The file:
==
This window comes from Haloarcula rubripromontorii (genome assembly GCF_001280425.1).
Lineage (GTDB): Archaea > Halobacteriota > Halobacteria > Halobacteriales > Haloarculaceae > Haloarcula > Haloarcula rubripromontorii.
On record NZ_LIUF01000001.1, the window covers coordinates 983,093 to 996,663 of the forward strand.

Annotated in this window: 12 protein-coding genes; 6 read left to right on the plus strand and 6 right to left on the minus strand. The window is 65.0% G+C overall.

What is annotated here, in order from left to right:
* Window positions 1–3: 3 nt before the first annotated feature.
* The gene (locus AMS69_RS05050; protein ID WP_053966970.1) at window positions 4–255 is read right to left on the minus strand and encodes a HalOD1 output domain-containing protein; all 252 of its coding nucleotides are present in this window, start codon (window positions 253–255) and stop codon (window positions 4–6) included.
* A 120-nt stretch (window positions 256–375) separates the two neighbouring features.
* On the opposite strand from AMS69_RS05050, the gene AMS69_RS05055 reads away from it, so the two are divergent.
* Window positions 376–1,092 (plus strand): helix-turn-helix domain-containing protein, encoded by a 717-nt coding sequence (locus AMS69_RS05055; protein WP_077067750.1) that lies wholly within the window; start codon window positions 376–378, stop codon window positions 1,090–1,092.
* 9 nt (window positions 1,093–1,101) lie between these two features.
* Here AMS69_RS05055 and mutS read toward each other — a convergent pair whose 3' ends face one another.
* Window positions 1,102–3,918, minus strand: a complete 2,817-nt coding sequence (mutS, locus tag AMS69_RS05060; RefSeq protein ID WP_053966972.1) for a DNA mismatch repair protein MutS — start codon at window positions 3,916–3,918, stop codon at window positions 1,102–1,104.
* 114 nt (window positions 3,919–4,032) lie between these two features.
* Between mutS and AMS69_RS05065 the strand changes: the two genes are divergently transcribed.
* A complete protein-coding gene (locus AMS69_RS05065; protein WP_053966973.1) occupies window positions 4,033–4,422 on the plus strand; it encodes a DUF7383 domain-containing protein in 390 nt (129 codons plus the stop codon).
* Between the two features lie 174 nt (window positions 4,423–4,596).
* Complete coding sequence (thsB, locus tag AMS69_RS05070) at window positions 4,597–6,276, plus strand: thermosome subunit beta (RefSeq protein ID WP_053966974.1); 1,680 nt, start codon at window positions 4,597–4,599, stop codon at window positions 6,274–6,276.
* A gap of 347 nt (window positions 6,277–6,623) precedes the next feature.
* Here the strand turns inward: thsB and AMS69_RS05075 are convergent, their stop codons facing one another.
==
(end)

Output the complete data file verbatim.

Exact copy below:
This window comes from Haloarcula rubripromontorii (genome assembly GCF_001280425.1).
Lineage (GTDB): Archaea > Halobacteriota > Halobacteria > Halobacteriales > Haloarculaceae > Haloarcula > Haloarcula rubripromontorii.
On record NZ_LIUF01000001.1, the window covers coordinates 983,093 to 996,663 of the forward strand.

Annotated in this window: 12 protein-coding genes; 6 read left to right on the plus strand and 6 right to left on the minus strand. The window is 65.0% G+C overall.

What is annotated here, in order from left to right:
* Window positions 1–3: 3 nt before the first annotated feature.
* The gene (locus AMS69_RS05050; protein ID WP_053966970.1) at window positions 4–255 is read right to left on the minus strand and encodes a HalOD1 output domain-containing protein; all 252 of its coding nucleotides are present in this window, start codon (window positions 253–255) and stop codon (window positions 4–6) included.
* A 120-nt stretch (window positions 256–375) separates the two neighbouring features.
* On the opposite strand from AMS69_RS05050, the gene AMS69_RS05055 reads away from it, so the two are divergent.
* Window positions 376–1,092 (plus strand): helix-turn-helix domain-containing protein, encoded by a 717-nt coding sequence (locus AMS69_RS05055; protein WP_077067750.1) that lies wholly within the window; start codon window positions 376–378, stop codon window positions 1,090–1,092.
* 9 nt (window positions 1,093–1,101) lie between these two features.
* Here AMS69_RS05055 and mutS read toward each other — a convergent pair whose 3' ends face one another.
* Window positions 1,102–3,918, minus strand: a complete 2,817-nt coding sequence (mutS, locus tag AMS69_RS05060; RefSeq protein ID WP_053966972.1) for a DNA mismatch repair protein MutS — start codon at window positions 3,916–3,918, stop codon at window positions 1,102–1,104.
* 114 nt (window positions 3,919–4,032) lie between these two features.
* Between mutS and AMS69_RS05065 the strand changes: the two genes are divergently transcribed.
* A complete protein-coding gene (locus AMS69_RS05065; protein WP_053966973.1) occupies window positions 4,033–4,422 on the plus strand; it encodes a DUF7383 domain-containing protein in 390 nt (129 codons plus the stop codon).
* Between the two features lie 174 nt (window positions 4,423–4,596).
* Complete coding sequence (thsB, locus tag AMS69_RS05070) at window positions 4,597–6,276, plus strand: thermosome subunit beta (RefSeq protein ID WP_053966974.1); 1,680 nt, start codon at window positions 4,597–4,599, stop codon at window positions 6,274–6,276.
* A gap of 347 nt (window positions 6,277–6,623) precedes the next feature.
* Here the strand turns inward: thsB and AMS69_RS05075 are convergent, their stop codons facing one another.